Location: Location not imported yet.Title: The Role of Viral Hemorrhagic Septicemia Virus (VHSV) Matrix (M) Protein in Suppressing Host Transcription Author
|Wildschutte, Julia Halo|
Submitted to: Journal of Virology
Publication Type: Peer Reviewed Journal
Publication Acceptance Date: 7/13/2017
Publication Date: N/A
Citation: N/A Interpretive Summary: The fish disease called Viral Hemorrhagic Septicemia is caused by a virus. This virus is known as viral hemorrhagic septicemia virus, or VHSV. When a fish is infected with the virus, the immune system has many ways that it can try to fight off the infection. One way is to sense the virus inside an infected cell and make proteins that can block the virus from replicating. In order to fight off these defenses, one of the viral proteins has developed the ability to prevent the cells from making these defensive proteins. This viral protein is called the "Matrix" or M-protein, and it is also involved in building the structure of the virus, in addition to stopping the host cell defenses. Using fish cells grown in dishes, we were able to examine how the M-protein is able to block the infected cell from making the defensive proteins. We were also able to make viruses that had changes to their M-proteins that stopped them from being able to fight off the cell's defenses. One of the changes to the M-protein only affected its ability to fight the cell's defense, but did not affect the ability of the virus to grow. A different change to the M-protein affected both the ability to fight cell defenses and the growth of the virus. That means that the two different functions of the M-protein are a part of two completely different pathways and that they can be studied separately. This will contribute to understanding how this virus causes disease and how we can design live vaccines to prevent infection.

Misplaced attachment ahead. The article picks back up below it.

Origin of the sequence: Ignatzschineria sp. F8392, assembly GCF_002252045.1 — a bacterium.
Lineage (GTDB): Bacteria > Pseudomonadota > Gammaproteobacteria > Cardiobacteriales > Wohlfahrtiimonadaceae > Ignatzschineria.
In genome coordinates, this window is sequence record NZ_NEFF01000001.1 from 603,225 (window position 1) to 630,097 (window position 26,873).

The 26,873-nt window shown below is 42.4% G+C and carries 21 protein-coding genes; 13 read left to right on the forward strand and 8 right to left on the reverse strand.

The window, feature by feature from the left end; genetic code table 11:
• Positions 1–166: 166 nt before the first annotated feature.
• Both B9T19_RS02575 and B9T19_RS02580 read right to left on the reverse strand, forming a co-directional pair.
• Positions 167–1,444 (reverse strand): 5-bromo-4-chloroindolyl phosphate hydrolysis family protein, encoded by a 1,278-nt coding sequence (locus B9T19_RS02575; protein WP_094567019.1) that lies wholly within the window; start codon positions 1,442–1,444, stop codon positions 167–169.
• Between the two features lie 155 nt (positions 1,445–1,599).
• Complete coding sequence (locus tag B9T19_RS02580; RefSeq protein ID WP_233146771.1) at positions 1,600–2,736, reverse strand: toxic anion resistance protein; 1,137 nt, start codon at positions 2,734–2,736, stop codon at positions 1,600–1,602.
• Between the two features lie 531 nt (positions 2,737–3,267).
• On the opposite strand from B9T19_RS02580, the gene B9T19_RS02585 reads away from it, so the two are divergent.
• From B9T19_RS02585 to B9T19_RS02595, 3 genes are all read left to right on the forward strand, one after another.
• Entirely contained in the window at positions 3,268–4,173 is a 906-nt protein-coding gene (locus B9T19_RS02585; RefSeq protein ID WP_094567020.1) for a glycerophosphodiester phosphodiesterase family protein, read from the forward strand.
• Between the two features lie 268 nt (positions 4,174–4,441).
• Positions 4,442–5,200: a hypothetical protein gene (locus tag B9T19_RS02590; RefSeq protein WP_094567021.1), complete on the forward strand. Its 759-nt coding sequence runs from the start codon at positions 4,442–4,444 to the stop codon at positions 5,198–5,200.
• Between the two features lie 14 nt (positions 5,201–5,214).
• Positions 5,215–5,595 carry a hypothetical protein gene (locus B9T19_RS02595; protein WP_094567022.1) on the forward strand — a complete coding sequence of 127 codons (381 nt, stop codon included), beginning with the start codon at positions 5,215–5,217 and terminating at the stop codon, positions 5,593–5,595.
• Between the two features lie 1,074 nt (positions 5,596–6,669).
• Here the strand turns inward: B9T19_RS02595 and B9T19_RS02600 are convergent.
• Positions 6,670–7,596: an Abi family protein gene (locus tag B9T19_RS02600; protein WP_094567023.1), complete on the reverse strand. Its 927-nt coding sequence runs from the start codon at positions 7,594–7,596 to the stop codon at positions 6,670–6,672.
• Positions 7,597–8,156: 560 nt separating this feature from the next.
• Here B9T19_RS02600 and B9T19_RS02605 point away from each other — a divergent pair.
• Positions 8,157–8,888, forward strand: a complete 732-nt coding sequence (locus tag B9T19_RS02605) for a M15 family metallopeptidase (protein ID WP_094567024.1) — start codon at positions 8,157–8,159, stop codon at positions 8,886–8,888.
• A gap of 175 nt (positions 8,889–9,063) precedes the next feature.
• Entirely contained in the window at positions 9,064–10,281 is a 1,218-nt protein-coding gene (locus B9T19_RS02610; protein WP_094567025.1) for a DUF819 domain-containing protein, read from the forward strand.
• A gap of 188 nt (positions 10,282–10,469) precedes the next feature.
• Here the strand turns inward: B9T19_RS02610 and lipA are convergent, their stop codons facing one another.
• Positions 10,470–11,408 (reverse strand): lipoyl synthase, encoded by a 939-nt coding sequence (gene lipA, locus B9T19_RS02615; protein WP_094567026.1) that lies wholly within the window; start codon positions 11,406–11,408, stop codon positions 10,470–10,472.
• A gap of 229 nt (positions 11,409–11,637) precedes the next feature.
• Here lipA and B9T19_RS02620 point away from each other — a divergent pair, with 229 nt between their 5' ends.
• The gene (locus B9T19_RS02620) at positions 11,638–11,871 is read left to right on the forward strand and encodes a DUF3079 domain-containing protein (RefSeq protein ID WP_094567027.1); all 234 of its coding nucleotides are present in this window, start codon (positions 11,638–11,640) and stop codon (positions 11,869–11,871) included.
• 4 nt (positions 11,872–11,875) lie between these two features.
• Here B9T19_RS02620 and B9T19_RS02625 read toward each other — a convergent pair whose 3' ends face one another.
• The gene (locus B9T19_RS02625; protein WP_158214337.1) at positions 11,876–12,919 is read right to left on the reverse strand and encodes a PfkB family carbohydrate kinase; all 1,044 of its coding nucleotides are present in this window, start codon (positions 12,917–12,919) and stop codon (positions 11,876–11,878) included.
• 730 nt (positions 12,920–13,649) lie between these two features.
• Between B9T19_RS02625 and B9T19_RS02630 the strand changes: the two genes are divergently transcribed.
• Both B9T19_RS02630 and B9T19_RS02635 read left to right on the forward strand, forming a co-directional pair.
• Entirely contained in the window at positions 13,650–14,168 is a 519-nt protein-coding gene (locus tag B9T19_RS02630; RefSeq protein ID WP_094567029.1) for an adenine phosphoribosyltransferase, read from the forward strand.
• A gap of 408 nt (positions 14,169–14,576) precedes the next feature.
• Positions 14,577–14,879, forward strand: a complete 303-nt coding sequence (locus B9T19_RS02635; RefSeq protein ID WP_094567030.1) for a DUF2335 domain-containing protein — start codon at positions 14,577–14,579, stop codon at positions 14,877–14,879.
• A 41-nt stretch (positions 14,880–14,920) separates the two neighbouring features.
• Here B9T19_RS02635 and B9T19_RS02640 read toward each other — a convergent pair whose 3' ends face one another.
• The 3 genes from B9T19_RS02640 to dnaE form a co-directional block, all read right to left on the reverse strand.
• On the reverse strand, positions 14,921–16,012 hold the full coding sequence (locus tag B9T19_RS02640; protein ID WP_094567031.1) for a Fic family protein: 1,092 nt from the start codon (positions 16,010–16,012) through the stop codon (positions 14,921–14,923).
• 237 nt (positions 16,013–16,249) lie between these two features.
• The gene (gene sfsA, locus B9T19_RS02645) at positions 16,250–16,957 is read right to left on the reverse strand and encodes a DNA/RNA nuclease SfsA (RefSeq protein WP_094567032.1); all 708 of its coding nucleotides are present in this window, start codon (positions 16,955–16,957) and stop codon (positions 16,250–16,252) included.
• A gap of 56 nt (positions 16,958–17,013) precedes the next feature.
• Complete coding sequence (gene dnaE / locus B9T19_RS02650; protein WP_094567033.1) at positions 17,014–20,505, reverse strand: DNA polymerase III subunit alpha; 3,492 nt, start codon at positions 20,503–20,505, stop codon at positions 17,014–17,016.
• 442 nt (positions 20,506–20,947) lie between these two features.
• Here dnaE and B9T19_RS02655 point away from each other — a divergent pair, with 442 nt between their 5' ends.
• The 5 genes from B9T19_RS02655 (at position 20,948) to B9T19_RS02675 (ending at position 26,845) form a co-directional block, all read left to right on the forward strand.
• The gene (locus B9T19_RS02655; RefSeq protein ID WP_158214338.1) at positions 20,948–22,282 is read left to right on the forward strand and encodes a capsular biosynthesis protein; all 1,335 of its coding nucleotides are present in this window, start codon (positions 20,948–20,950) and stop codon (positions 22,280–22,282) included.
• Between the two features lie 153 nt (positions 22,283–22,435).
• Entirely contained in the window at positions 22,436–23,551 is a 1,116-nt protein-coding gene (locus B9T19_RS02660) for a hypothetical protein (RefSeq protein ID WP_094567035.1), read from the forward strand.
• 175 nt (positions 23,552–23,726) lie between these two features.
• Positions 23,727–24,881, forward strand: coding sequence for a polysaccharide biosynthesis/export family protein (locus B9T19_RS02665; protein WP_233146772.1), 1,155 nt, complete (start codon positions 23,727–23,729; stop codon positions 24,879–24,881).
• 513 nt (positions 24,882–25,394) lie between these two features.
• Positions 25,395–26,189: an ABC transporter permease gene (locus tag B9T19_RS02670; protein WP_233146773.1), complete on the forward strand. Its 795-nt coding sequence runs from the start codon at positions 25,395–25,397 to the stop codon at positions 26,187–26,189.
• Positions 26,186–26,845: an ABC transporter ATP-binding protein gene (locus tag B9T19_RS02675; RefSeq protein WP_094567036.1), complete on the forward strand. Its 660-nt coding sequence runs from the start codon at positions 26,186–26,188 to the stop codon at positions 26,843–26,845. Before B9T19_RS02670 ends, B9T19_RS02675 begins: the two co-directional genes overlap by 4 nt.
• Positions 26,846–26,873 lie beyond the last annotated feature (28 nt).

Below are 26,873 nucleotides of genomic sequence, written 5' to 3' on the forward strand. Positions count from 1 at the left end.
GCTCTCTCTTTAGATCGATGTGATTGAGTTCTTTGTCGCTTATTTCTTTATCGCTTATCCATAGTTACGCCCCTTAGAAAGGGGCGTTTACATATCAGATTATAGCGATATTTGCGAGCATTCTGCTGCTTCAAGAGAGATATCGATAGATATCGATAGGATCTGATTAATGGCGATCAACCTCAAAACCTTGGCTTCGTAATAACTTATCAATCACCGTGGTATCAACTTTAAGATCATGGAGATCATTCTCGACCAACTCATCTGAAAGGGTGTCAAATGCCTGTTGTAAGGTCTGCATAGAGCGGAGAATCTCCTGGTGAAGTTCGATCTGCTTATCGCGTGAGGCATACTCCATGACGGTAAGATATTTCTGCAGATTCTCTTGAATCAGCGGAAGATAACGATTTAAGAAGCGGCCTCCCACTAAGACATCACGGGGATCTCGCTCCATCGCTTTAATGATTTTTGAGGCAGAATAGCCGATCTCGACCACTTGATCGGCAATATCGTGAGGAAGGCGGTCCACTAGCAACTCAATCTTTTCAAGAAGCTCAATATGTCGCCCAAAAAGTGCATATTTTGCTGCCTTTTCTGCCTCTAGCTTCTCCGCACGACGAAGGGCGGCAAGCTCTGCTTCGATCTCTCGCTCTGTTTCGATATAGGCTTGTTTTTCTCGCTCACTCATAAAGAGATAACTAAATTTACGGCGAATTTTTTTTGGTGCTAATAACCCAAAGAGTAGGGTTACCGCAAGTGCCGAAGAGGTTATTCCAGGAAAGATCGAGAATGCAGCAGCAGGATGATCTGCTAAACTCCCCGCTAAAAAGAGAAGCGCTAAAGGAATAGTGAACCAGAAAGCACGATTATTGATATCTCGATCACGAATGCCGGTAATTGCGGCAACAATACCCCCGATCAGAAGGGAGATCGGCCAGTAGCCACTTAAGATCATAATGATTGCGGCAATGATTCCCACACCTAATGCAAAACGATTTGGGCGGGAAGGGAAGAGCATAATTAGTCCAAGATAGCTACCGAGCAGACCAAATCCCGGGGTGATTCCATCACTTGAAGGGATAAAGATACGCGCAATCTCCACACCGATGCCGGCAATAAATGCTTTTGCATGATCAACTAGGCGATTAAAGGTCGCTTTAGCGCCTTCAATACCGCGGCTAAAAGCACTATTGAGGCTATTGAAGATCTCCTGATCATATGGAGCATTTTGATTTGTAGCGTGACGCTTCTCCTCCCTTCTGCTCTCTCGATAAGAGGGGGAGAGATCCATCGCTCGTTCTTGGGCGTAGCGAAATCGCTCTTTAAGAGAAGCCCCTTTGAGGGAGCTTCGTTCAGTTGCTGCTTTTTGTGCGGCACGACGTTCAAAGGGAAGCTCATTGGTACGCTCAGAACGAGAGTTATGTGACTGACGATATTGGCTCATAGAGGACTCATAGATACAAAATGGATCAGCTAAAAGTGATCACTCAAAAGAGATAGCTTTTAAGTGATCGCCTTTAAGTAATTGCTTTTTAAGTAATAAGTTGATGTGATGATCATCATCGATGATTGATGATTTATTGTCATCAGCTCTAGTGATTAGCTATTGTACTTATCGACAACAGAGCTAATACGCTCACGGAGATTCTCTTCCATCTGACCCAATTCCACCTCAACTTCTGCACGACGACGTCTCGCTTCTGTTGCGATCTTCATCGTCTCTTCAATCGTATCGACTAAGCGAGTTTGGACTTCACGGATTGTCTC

Technical Abstract: Viral Hemorrhagic Septicemia virus (VHSV) is a pathogenic fish rhabdovirus found in discrete locales throughout the northern hemisphere. VHSV infection of fish cells leads to upregulation of the host's virus detection response, but the virus quickly suppresses interferon (IFN) production and antiviral genes expression. By systematically screening each of the six VHSV structural and nonstructural genes, we have identified matrix protein (M) as its most potent anti-host protein. VHSV-IVb M alone suppressed mitochondrial antiviral signaling protein (MAVS) and type I IFN induced gene expression in a dose-dependent manner. M also suppressed the constitutively active SV40 promoter and globally decreased cellular RNA levels. Chromatin immunoprecipitation (ChIP) studies illustrated that M inhibited RNA polymerase II (RNAP II) recruitment to gene promoters, and decreased RNAP II CTD Ser2 phosphorylation during VHSV infection. However, transcription directed by RNAP I-III was suppressed by M. To identify regions of functional importance, M proteins from a variety of VHSV strains were tested in cell-based transcriptional inhibition assays. M protein of a particular VHSV-Ia strain, F1, was significantly less potent than -IVb M at inhibiting SV40/luc expression, yet differed by just four amino acids. Mutation of D62 to alanine alone, or in combination with an E181 to alanine mutation (D62A/E181A), dramatically reduced the ability of -IVb M to suppress host transcription. Introducing either M D62A or D62A/E181A mutations intoVHSV-IVb via reverse genetics resulted in viruses that replicated efficiently but exhibited less cytotoxicity and reduced anti-transcriptional activities, implicating M as a primary regulator of cytopathicity and host transcriptional suppression.